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Living Biblically

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This show premieres on CBS tomorrow. I got a chance to look at the Pilot ahead of time. 

I'm aware of the fact that pilots are usually shaky because they have to establish the premise and all the characters in 24 minutes. It wasn't offensive (to me), but I can't honestly say it was particularly funny, either. The priest laughs at main character when he says he wants to live "literally" according to the Bible, saying he only wants people to do so in general. The pilot episodes kinda sorta deals with whether adulterers should be stoned and whether it's okay to wear synthetic blend clothing. I suspect a big staple will be the adherence to stuff most people think as trivial. Whether it ever gets around to tackling the things that might actually impact someone...who knows.

The main character is prompted on his mission by the announcement that his wife is expecting and that comes on the heels of a best friend dying. His sort of blind adherence to rules he doesn't understand is, I think, the antithesis of American Christianity post-Enlightenment, but I get the feeling like this is going to be a sticom version of Joan of Arcadia...hey, strange how often things work out when you are obedient, huh.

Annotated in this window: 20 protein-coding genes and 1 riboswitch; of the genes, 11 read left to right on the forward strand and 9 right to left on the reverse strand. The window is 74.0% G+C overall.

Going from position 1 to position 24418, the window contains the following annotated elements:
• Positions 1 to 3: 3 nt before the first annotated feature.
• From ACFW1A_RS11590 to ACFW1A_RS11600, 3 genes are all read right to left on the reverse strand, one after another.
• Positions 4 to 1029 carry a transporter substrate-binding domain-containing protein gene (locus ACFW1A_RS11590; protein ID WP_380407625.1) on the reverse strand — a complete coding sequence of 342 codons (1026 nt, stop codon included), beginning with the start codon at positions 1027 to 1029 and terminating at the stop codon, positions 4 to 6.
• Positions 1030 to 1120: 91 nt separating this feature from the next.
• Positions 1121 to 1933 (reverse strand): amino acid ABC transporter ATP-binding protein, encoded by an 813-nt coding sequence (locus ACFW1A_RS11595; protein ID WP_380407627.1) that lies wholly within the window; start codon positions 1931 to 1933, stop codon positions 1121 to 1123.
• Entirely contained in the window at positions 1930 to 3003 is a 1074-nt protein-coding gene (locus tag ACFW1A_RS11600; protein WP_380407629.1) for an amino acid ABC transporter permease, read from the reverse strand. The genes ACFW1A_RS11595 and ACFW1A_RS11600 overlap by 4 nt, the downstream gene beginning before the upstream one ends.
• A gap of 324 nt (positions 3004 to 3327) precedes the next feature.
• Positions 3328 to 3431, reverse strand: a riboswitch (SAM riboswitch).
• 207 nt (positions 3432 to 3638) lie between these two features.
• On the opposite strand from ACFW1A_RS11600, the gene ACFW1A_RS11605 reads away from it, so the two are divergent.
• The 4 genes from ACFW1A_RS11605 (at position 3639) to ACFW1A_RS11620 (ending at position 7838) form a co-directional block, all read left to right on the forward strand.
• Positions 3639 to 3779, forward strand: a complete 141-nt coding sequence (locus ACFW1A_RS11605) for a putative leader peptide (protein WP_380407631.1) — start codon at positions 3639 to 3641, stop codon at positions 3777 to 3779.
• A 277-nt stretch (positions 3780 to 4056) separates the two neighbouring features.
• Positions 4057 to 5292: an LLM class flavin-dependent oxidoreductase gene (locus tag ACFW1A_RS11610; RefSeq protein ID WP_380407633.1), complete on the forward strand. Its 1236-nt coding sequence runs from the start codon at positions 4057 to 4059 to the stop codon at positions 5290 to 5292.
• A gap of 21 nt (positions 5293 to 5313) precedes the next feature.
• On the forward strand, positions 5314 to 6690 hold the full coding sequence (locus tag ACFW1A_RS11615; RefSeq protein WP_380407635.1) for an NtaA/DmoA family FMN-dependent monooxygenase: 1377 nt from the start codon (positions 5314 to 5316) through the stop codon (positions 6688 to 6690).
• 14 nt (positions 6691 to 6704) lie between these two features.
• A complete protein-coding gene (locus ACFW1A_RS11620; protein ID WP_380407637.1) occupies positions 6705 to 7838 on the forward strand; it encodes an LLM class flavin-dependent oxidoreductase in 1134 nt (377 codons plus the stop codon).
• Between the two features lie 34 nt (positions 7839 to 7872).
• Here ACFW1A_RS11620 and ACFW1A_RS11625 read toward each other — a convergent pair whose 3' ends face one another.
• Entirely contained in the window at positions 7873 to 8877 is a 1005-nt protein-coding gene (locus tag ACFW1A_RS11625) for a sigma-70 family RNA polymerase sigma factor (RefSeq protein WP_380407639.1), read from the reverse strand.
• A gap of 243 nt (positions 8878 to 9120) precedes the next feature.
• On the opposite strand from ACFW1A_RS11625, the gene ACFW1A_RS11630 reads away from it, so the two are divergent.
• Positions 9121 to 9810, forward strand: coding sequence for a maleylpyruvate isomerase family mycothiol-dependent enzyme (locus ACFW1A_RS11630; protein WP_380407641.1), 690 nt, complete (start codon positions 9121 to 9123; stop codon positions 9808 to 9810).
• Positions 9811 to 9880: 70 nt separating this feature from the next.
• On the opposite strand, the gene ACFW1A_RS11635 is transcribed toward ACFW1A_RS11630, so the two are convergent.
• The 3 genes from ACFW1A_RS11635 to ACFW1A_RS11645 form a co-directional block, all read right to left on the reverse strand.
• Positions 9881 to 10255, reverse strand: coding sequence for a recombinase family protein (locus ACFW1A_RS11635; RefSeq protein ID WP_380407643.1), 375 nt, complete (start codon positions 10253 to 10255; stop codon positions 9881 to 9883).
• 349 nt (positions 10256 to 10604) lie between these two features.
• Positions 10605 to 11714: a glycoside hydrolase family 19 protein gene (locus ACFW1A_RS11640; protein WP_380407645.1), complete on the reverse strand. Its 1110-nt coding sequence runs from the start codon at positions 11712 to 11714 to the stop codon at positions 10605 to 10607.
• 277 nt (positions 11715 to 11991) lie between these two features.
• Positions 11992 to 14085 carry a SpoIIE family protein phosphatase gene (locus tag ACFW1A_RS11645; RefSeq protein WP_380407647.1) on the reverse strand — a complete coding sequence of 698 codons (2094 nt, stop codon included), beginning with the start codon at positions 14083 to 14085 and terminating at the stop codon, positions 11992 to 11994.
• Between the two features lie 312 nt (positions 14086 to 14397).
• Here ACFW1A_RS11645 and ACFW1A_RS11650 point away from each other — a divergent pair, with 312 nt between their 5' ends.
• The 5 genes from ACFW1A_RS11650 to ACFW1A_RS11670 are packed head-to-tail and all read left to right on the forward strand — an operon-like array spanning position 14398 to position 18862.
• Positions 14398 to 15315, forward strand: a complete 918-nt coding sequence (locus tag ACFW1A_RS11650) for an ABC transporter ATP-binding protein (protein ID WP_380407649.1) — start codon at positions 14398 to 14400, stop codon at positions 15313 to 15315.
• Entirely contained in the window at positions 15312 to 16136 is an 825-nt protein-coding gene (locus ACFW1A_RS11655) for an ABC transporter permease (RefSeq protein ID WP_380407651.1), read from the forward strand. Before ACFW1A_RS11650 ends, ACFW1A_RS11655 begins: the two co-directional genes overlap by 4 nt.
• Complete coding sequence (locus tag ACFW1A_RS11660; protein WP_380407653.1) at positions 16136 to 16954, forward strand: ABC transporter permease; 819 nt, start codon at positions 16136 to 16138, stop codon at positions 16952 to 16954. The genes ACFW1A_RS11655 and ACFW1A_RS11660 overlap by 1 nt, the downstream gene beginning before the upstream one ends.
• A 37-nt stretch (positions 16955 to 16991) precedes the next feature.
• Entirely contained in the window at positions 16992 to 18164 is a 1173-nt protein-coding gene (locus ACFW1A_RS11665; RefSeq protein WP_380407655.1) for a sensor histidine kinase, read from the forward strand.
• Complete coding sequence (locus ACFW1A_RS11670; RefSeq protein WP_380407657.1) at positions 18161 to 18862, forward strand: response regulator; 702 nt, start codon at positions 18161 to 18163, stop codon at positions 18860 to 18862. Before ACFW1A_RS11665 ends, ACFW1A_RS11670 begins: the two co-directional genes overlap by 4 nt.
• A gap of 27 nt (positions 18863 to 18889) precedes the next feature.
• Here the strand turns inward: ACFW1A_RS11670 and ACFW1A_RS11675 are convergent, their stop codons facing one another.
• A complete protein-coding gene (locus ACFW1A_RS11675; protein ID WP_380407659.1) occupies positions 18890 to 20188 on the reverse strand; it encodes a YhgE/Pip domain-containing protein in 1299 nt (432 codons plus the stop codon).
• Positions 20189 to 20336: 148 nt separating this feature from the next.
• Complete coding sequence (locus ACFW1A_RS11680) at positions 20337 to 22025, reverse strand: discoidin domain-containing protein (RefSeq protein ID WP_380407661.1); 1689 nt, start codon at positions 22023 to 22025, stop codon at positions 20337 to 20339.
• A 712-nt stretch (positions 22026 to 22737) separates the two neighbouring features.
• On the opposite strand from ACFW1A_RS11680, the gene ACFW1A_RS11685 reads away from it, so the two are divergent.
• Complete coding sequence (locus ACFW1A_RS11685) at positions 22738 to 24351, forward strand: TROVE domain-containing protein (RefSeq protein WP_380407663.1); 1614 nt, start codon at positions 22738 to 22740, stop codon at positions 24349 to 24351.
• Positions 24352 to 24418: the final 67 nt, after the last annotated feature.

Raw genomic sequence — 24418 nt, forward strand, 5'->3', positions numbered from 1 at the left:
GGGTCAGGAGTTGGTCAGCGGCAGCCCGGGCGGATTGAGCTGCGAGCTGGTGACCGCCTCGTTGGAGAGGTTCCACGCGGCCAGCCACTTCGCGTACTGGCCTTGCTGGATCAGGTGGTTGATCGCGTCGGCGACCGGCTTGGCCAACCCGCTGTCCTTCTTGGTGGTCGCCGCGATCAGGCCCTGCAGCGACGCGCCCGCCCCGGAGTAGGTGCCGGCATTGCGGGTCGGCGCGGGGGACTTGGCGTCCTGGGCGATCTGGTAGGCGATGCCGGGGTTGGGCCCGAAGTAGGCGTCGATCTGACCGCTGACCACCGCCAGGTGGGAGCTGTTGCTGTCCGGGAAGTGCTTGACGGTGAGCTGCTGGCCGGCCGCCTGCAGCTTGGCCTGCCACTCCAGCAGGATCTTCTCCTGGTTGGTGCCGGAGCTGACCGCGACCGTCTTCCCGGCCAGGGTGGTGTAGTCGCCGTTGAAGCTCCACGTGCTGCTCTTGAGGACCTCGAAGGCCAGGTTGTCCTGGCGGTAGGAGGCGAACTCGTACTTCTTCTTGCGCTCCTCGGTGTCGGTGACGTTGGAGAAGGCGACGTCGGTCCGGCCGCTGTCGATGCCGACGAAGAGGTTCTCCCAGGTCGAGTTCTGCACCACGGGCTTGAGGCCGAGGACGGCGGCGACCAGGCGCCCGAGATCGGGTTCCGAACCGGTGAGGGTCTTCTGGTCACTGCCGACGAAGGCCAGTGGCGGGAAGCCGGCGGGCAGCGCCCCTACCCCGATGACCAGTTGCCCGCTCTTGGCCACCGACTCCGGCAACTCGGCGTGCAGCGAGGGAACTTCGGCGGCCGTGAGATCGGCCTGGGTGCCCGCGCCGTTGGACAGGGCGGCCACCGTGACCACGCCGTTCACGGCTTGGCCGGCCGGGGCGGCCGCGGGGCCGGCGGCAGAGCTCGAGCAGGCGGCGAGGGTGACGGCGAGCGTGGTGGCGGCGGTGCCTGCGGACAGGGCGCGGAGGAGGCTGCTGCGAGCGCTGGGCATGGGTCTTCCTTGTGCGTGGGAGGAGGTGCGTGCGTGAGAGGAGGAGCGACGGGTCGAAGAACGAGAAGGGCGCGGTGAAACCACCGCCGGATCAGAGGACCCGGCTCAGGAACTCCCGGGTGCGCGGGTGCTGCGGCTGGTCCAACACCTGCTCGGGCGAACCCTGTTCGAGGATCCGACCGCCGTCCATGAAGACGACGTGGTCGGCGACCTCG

The actors are appealing enough and it's interesting to see religion on TV...so I guess I'll give it a few more episodes.

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I wondered if anyone else would take a look at this. I recorded & watched the pilot, and generally agree with Ken's assessment. I did wonder why the show makes the protagonist a lapsed Catholic, when it is obviously based on A.J. Jacobs' blog->book The Year of Living Biblically, which even includes a version of one of the jokes used in the pilot, "I'm Jewish in the same way the Olive Garden is an Italian restaurant." Can TV only handle one Jewish family (The Goldbergs--who seem quite stereotyped, as far as I can tell, but my only other regularly watched sitcom right now is The Good Place). Including an amateur rabbi character is a nod to Jacobs, I guess.

Some interesting features on Jacobs' website suggest the show might get to some good points, eventually. The laughtrack is overbearing, but I'll see where the show goes.

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